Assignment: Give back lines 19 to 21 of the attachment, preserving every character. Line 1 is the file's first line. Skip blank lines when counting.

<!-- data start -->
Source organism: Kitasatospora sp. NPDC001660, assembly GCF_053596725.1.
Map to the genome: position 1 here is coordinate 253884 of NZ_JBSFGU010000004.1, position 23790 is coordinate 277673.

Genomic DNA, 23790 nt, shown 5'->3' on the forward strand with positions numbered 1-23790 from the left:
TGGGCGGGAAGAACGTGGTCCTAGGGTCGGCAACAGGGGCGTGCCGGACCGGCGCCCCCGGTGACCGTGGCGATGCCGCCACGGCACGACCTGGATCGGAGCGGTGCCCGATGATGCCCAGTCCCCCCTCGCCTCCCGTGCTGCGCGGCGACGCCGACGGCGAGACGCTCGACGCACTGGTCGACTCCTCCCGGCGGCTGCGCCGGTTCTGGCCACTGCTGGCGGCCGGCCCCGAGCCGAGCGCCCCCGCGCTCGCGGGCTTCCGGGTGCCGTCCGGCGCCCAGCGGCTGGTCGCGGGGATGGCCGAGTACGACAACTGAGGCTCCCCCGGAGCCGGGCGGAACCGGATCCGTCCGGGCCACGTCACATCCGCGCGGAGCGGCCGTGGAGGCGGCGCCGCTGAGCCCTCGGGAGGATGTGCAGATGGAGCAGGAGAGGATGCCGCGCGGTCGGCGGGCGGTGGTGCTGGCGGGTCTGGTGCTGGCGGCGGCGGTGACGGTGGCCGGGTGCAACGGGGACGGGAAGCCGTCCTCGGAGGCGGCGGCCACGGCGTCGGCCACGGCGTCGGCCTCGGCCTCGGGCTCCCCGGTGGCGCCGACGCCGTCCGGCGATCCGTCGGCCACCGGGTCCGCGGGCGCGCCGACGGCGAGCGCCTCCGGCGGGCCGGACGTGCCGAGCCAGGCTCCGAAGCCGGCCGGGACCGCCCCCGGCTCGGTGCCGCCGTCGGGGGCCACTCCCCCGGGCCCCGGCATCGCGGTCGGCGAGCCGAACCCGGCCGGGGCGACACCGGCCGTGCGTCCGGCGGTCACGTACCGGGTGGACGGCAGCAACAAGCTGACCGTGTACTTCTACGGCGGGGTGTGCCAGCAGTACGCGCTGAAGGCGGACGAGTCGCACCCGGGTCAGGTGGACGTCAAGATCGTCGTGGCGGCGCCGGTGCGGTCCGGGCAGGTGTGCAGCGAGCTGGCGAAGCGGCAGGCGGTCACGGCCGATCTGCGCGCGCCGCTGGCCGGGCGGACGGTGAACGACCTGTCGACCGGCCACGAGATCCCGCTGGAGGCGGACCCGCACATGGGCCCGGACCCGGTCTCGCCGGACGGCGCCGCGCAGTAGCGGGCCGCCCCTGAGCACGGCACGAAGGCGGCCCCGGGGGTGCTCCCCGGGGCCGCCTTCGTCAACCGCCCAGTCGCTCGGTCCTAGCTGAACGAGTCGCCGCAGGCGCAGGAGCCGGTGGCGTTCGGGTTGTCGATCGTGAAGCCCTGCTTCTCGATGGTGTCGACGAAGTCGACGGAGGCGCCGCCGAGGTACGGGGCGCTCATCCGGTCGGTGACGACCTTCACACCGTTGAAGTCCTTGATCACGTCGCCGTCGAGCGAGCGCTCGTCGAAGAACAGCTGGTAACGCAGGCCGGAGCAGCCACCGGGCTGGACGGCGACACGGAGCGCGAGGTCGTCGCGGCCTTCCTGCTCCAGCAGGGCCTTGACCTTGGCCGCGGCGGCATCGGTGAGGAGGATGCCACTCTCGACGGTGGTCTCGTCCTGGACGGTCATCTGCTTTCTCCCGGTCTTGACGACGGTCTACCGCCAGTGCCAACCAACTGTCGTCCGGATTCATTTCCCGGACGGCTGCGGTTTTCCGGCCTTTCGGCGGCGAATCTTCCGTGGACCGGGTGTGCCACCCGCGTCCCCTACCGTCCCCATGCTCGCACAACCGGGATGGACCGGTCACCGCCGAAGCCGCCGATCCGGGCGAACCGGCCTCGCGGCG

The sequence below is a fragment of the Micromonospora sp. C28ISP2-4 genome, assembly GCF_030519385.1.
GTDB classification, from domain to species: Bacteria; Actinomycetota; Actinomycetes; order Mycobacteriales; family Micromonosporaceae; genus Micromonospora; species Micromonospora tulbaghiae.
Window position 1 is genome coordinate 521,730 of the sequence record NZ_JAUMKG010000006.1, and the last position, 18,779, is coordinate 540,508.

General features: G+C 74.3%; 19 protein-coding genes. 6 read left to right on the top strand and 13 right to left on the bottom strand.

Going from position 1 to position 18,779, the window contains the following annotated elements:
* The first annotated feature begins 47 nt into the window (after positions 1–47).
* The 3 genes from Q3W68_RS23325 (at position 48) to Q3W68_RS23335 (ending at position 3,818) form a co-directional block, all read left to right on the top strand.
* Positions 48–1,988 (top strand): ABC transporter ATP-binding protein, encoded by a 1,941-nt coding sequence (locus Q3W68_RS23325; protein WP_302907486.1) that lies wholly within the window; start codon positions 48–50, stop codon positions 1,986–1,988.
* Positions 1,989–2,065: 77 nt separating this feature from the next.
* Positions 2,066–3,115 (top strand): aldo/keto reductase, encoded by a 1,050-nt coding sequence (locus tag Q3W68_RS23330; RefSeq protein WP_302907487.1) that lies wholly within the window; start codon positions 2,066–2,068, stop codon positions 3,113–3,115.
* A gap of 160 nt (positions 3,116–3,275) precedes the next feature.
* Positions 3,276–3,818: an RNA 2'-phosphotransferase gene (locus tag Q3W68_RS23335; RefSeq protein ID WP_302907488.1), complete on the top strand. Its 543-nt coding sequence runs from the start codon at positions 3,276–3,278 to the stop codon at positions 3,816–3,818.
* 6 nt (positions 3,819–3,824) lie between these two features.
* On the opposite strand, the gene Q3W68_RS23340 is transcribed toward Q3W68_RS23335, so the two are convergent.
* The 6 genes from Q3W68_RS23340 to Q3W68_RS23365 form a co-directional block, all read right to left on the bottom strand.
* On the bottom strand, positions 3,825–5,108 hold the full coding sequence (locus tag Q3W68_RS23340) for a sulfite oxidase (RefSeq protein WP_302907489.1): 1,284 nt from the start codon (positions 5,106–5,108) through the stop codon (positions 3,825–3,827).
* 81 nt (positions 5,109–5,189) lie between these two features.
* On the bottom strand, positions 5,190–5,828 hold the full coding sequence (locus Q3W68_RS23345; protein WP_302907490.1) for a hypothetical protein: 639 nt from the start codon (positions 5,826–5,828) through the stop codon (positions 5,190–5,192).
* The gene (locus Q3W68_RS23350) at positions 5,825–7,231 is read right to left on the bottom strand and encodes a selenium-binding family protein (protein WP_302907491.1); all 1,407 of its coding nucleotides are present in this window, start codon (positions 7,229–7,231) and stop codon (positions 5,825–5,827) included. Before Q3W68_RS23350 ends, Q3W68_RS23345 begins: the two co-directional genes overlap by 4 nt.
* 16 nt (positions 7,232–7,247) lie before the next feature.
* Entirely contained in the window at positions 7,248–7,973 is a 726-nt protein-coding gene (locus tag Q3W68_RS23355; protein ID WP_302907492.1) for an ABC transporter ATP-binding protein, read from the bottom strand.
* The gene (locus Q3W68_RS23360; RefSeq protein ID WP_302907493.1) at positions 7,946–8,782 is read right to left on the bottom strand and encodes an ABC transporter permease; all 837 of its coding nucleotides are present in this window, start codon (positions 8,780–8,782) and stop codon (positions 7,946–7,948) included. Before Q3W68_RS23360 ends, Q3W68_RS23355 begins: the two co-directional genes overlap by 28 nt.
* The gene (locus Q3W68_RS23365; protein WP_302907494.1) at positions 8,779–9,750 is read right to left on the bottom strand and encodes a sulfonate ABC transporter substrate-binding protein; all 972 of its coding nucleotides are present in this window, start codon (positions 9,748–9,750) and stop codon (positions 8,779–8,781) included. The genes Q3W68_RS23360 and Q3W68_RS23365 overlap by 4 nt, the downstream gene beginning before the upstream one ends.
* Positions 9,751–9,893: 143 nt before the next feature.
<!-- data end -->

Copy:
* The 6 genes from Q3W68_RS23340 to Q3W68_RS23365 form a co-directional block, all read right to left on the bottom strand.
* On the bottom strand, positions 3,825–5,108 hold the full coding sequence (locus tag Q3W68_RS23340) for a sulfite oxidase (RefSeq protein WP_302907489.1): 1,284 nt from the start codon (positions 5,106–5,108) through the stop codon (positions 3,825–3,827).
* 81 nt (positions 5,109–5,189) lie between these two features.